President Bush, capping his European trip on Monday in London and Belfast, will return home having further smoothed trans-Atlantic ties frayed over the war, but with only seven months left to advance his goals in Iraq, Afghanistan, Iran and the Mideast.
British Prime Minister Gordon Brown took a step outside 10 Downing Street and greeted Bush as he got out of his limousine. The two leaders, both unpopular with their constituencies, then disappeared inside the prime minister’s residence for their discussions, which also will focus on climate change, global trade negotiations and the Israeli-Palestinian conflict.
Brown’s office said talks would center on Afghanistan, and that the leaders would likely offer firm words on Zimbabwe and on how to step up pressure on Tehran to stop enriching uranium.
The European Union and other nations are seeking new ways of persuading Iran to shut down its uranium enrichment program, which they suspect will be used to make nuclear weapons. Three sets of U.N. sanctions have failed to bring any change and Iran insists its nuclear program is for peaceful, civilian use only.
Even before E.U.’s foreign policy chief, Javier Solana, presented Iran with a modified package of incentives Saturday to suspend its uranium enrichment program, a spokesman for Iran’s government said his country would reject it. Iran said it would turn down any offer that Solana presented — on behalf of the United States, Germany, Britain, France, Russia and China — if it required Iran to stop the sensitive nuclear work.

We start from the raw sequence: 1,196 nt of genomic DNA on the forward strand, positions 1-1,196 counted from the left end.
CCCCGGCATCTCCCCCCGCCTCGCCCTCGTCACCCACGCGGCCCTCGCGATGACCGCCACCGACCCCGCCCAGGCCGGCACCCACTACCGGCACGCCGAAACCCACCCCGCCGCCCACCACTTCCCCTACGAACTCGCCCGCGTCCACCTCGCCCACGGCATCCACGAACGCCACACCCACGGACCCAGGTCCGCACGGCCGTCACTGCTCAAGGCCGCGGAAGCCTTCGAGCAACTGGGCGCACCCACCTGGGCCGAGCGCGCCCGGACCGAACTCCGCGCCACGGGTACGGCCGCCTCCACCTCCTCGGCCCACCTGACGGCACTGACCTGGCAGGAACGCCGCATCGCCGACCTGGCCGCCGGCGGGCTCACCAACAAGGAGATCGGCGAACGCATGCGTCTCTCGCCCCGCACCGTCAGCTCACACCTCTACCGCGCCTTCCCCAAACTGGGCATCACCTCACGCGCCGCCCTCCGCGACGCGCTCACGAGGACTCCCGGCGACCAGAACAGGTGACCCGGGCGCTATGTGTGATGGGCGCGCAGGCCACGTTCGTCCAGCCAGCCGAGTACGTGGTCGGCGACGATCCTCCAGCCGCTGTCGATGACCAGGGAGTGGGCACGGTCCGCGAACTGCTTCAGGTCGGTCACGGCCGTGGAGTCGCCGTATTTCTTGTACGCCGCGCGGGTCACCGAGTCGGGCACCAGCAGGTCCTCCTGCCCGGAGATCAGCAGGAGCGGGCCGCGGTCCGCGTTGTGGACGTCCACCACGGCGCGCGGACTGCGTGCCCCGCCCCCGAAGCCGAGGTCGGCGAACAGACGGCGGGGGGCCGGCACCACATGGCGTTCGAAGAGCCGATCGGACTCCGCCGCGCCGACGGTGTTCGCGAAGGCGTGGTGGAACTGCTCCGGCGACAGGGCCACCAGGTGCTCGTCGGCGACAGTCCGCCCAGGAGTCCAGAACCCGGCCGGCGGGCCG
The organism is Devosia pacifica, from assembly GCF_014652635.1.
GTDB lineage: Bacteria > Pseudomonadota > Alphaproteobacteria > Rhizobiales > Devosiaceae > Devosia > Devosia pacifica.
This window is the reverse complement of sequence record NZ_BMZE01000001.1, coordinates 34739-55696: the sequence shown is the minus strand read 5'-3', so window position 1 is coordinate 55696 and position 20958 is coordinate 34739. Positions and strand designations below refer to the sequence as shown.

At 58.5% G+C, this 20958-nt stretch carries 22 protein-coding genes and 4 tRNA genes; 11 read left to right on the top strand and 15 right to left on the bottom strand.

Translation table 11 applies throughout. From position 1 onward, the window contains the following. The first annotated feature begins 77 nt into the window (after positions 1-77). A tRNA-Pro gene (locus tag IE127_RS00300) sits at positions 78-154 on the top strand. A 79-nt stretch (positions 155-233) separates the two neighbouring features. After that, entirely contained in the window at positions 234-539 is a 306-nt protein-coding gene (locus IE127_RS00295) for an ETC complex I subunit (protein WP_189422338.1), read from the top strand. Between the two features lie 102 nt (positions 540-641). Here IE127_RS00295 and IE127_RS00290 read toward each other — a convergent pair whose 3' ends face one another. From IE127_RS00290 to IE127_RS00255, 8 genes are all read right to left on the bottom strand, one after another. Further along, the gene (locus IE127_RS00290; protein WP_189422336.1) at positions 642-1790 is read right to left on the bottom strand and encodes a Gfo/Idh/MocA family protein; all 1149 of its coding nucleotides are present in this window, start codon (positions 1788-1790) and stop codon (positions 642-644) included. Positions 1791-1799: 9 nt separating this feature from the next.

“There is a commitment to try and make this Solana mission to Iran work, to show Iran that there is a way forward,” National Security Adviser Stephen Hadley said Sunday. “But there is determination that if the Iranian regime rejects the latest offer, that the consequence of the regime’s decision will result in greater isolation of the regime, and regrettably, of the Iranian people.”
Talks on Iraq
The president and Brown also will talk about what conditions would allow more U.S. and British troop withdrawals from Iraq. Britain has 4,000 troops remaining in Iraq on the outskirts of Basra. British forces withdrew from their base in Basra’s city center last year and began to focus only on training Iraqi security forces. British troops, however, did aid Iraqi and U.S. forces in late March during their crackdown on Shiite militiamen in largely successful sweeps to curb violence in the oil-rich city.
Bush also held a short, private session with former British Prime Minister Tony Blair, the U.N. envoy to the Mideast peace negotiations, and the president plans to meet with Britain’s conservative opposition leader, David Cameron, too.
The last stop on Bush’s trip is Belfast where he, as well as Brown, will visit with Northern Ireland officials. Hadley said the president will urge Britain to transfer police and justice responsibilities to the Northern Ireland authorities.
The president also is visiting an elementary school for Catholic and Protestant students.